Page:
Tahir Nov 04, 2016 11:14am

@Pak You should see PEF progress before making that comment. They are doing a splendid job.

Ali Nov 04, 2016 01:15pm

We spend the least on education in the entire region, and what we do spend is spent ineffictively.

The PML-N promised 4% of GDP to be spent on education. We still spend the same now as we did before they came into power. i.e. about 2%

No one has even raised this issue with the government. That shows yuo how little we care about eduction.

Noshin Nov 04, 2016 03:23pm

The situation is even worst with multiple grade teaching in public sector primary and elementary schools

Noshin Nov 04, 2016 03:25pm

And the percentage criteria for recruitment of educators is ordeal .

Noshin Nov 04, 2016 03:34pm

Poor pattern of hiring teachers of grade 9, 14 &16 fr public sector schools. successive policies has flaws in it likewise the punjab educators policy of 2013-14, 2015-16 and the educators policy of 2017 as well especially across punjab.

Noshin Nov 04, 2016 03:34pm

@Tahir no

Noshin Nov 04, 2016 03:39pm

Poor pattern of hiring teachers of grade 9, 14 &16 fr public sector schools. successive policies has flaws in it likewise the punjab educators policy of 2013-14, 2015-16 and the educators policy of 2017 as well especially across punjab.

jamalML Nov 04, 2016 04:03pm

@illawarrior This is exactly the reason. Those who in power educate their childern well by sending them abroad. And these people with big degrees n things end up controlling the population, ans the cycle goes on. In india though, education is the only thing you need, if you are a good student, youll reach the top.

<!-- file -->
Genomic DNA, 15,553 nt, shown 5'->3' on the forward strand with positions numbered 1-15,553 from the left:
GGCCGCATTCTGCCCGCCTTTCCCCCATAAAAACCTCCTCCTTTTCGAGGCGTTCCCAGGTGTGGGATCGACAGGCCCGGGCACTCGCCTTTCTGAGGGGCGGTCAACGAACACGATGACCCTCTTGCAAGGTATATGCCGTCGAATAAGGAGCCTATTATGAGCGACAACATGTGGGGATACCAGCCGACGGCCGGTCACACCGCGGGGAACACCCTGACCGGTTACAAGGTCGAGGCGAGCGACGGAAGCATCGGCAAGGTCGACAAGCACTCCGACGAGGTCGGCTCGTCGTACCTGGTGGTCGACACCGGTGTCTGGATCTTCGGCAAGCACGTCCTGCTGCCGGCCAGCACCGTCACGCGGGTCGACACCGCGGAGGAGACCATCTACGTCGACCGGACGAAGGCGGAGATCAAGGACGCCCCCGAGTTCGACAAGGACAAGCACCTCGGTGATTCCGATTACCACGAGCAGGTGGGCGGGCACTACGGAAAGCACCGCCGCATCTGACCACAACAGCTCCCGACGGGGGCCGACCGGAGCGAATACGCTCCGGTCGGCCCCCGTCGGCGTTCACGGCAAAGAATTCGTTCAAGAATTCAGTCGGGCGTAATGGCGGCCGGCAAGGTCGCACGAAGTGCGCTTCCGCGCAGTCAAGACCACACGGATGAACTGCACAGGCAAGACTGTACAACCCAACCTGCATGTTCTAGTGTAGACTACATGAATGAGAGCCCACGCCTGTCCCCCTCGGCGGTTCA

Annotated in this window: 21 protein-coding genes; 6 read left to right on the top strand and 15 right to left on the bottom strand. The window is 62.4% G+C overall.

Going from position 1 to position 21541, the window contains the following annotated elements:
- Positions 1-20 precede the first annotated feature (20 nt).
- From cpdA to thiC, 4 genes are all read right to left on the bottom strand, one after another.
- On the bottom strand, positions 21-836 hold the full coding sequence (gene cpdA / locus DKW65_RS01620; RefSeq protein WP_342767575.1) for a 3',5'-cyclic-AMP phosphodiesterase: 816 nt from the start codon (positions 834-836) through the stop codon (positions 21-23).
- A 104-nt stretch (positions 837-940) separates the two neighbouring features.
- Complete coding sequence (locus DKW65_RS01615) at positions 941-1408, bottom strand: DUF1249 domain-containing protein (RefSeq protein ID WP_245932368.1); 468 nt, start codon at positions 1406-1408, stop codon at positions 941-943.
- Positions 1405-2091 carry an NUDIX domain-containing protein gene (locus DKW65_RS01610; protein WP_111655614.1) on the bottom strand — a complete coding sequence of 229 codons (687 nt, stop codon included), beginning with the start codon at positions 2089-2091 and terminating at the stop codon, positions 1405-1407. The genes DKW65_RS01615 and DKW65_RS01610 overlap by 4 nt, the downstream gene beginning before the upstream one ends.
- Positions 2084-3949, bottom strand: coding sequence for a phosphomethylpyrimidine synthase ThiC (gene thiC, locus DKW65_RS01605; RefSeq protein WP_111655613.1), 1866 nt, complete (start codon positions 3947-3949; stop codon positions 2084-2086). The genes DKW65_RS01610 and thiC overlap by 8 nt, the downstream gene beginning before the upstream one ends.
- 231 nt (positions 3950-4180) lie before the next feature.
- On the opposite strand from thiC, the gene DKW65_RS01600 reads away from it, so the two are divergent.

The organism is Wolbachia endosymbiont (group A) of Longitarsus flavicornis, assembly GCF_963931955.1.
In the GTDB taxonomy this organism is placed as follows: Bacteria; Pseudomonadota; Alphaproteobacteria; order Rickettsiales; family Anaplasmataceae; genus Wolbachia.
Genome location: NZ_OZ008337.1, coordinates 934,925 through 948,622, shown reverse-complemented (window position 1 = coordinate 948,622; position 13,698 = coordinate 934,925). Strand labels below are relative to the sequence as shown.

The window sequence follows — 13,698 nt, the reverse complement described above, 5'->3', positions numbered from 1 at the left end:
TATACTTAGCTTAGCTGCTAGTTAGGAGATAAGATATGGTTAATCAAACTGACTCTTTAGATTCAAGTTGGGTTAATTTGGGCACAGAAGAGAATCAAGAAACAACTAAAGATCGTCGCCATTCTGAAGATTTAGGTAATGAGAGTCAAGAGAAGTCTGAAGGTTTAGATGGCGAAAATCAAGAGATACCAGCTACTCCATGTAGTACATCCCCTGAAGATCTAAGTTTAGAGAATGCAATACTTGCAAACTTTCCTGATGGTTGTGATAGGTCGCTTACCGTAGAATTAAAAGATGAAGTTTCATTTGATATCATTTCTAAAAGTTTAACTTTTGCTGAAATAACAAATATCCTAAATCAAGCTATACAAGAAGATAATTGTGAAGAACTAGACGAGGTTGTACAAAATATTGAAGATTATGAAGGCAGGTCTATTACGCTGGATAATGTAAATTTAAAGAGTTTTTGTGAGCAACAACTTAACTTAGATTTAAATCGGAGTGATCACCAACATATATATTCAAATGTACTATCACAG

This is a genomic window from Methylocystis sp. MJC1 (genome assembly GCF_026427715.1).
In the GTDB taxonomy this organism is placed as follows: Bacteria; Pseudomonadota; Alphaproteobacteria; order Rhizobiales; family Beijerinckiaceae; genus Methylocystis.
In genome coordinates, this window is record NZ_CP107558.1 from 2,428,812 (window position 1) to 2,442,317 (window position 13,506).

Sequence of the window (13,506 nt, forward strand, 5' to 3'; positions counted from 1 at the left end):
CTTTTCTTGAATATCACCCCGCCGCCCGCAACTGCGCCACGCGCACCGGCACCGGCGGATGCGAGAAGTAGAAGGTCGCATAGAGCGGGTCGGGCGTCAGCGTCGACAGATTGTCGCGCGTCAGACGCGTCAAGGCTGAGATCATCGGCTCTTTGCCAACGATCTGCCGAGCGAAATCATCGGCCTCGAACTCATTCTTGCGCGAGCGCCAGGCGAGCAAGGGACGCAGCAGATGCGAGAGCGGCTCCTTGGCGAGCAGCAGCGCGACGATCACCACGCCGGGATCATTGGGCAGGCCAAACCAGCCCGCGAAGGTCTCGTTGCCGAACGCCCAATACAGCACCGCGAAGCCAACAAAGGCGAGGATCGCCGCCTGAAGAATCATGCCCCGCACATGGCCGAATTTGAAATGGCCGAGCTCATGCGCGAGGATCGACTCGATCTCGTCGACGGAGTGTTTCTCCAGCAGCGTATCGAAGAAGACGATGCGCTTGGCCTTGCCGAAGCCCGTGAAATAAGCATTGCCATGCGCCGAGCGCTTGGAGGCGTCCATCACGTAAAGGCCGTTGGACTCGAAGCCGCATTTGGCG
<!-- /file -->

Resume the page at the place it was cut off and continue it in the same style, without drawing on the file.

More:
a PARENT Nov 04, 2016 05:13pm

I agree with the writer cent per cent. Education has more or less become a business and instead of giving quality education, people look toward it as a way of earning money. Some schools just keep teacher for few months do not pay them and then put them out.

KASHMIRI BOY Nov 04, 2016 06:15pm

Problem is that there is not a right person for right job. Teachers are appointed on political affiliations. Not a deserving man is getting job. thats why quality of education is going low and low.

@rana Nov 04, 2016 06:50pm

if a government is giving 22 thousand to a primary public school teacher, then how can you expect him to show 100 percent of his/her commitment. for your knowledge they all are graduates mean they have got education worth 16 years.

Farrukh Rehman Nov 04, 2016 11:30pm

Quality education is tantamount to be conceptual reading and learning rather than rote learning which is deeply embedded in our syllabus. Therefore a student who gets through this rote learning system brings up a narrowed vision in comparison of those who pass through conceptual study system. There is a need of uniform academic syllabus which an O'level and Urdu medium both can understand and respond. We also need to raise the level of Metric Board and Urdu medium student so that they can compete in international markets as well

Jahanzaib khan Nov 06, 2016 05:27pm

Govt can achieve its goal by giving free and equal education to every individual of the society and to create more opportunities for the recipients